If you are a trader, you can ask your supplier for the registry number. You can then use this number on the system to see, for instance, if their registry is active, pending or cancelled. If it’s cancelled, it could be because the farm overlays with protected areas like an indigenous territory.

The Federal Environmental Agency maintains a list of environmental embargoes, some of which are because of illegal deforestation. IBAMA puts in the public domain areas that that have been found to be breaching our environmental laws. If you buy soybeans directly from the farmer, you can cross-check your supplier name with this list.

Another example is the Public Prosecutor’s Office website, which includes lawsuits related to environmental and social issues like land conflicts. It will show you if you’re buying from someone who has a lawsuit outstanding.

There are many other initiatives and resources we feature in the Soy Toolkit. We mapped over 100 of them, including tools that can help you with traceability, continuous improvement programs for farmers, or information on Key Performance Indicators (KPIs) related to policy implementation being reported by supply chain companies.

Are you optimistic or pessimistic for the Amazon jungle in terms of soy and agriculture?

The past two decades have proven that deforestation can be drastically reduced while crop (and meat) production can keep on increasing. Looking back, the combination of market mechanisms, geospatial monitoring, improved law enforcement, partnerships between the private sector and the civil society managed to accomplish great results in the Amazon. I am, therefore, optimistic that there is a successful track record of initiatives that, together, can achieve such great results.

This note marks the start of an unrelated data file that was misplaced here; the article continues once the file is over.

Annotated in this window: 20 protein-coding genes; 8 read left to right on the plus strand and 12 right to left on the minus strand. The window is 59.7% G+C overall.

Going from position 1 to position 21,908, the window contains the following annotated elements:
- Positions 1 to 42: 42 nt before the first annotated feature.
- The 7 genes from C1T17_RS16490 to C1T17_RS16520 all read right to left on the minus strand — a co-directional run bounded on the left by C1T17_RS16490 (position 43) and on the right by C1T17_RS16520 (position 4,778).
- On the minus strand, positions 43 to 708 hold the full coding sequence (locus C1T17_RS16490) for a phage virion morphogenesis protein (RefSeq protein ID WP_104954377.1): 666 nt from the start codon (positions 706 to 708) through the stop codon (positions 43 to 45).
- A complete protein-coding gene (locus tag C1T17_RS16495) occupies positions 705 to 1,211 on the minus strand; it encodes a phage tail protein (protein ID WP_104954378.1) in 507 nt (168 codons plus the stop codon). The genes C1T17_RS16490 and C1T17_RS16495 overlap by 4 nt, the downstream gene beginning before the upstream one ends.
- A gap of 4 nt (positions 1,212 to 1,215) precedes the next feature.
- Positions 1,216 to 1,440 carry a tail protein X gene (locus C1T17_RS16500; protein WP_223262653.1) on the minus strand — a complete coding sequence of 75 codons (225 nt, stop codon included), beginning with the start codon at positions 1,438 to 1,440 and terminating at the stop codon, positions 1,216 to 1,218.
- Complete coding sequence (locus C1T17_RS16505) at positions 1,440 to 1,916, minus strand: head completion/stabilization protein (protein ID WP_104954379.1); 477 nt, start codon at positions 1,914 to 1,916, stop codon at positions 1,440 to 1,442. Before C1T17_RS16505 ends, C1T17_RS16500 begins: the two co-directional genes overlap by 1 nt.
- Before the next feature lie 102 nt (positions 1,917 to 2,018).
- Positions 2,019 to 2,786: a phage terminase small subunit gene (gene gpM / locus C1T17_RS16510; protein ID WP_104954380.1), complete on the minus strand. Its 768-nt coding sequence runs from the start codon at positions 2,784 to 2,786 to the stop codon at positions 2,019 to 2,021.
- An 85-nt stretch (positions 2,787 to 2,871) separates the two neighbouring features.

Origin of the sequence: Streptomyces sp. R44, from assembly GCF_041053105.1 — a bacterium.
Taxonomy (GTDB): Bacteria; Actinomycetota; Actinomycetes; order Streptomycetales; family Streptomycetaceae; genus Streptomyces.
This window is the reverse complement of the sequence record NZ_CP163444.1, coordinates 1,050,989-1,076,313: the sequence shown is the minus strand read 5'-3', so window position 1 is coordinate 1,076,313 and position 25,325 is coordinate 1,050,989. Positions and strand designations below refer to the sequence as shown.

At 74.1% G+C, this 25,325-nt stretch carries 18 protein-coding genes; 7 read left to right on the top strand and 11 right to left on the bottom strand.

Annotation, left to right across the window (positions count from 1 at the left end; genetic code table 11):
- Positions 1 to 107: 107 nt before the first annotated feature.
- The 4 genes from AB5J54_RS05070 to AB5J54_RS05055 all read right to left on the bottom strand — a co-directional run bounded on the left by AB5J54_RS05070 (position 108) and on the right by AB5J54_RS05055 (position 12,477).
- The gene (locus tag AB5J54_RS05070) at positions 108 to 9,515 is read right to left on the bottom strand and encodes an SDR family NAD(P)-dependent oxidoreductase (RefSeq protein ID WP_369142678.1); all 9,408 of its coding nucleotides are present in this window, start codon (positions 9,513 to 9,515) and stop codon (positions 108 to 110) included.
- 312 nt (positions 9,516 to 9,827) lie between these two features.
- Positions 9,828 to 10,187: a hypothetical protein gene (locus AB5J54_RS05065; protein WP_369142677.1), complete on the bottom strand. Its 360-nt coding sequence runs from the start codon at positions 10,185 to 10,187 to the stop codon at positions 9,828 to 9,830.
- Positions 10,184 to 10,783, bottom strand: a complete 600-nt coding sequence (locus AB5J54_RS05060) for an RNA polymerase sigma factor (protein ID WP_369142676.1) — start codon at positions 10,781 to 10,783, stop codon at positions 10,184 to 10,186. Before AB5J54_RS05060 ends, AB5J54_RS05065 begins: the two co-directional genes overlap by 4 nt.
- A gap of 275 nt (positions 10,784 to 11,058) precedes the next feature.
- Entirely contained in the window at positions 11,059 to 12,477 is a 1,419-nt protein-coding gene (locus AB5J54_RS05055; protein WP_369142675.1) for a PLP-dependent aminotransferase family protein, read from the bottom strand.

On the other hand, we have seen deforestation rising again in recent years. A recent report shows that in 2019, Brazil accounted for a third of the world’s tropical primary forest loss on the planet. There has been a troubling increase in forest loss in Brazil and some of the hot spots of loss are happening within indigenous territories.  Recent research shows that most of the deforestation was not authorized and could be then deemed illegal.

Looking forward, there is a need to further strengthen law enforcement in Brazil. The market has to step up. Supply chain companies might need to play an even more important role now, by monitoring their supply chains and implementing their responsible sourcing policies.

Companies should work to shed light on what is being produced according to the law, respecting the zero conversion commitments and human rights — and I would expect many, if not most of producers, to be compliant. By scrutinizing their supply chains, they will also shed light on where wrongdoing is happening and will therefore be able to work as a catalyst to promote positive changes on the ground whilst further strengthening their commercial relationships.

Is there anything you would like to add?

I think that the more everyone knows about what’s already available, and what’s been successful already, the more capable they will be to implement their sourcing policies.

Up until April, 2021, we can offer free webinars, workshops and training funded by the Global Environment Facility through WWF to help companies understand what traceability and deforestation analysis tools exist, and how they can benefit from them. It’s all available in English, Portuguese and Mandarin.  People can contact us via the e-mail soytoolkit@proforest.net

We’ve just secured funding to extend our soy toolkit to beef and palm oil – which will allow us to shed light on resources companies can build on to implement their responsible commitments related to these commodities too. It will build on the work we did for the Soy Toolkit and lessons learned from that programme.

Our ultimate goal is to help supply chain companies to implement their commitments. We are not telling companies what to do, but we are rather showing them the tools and resources that they can use in implementing their commitments.

Thank you, Pedro for your time and input!

Pedro will be presenting at the International Grains Council virtual conference on 10th June 2020.

© Commodity Conversations ® 2020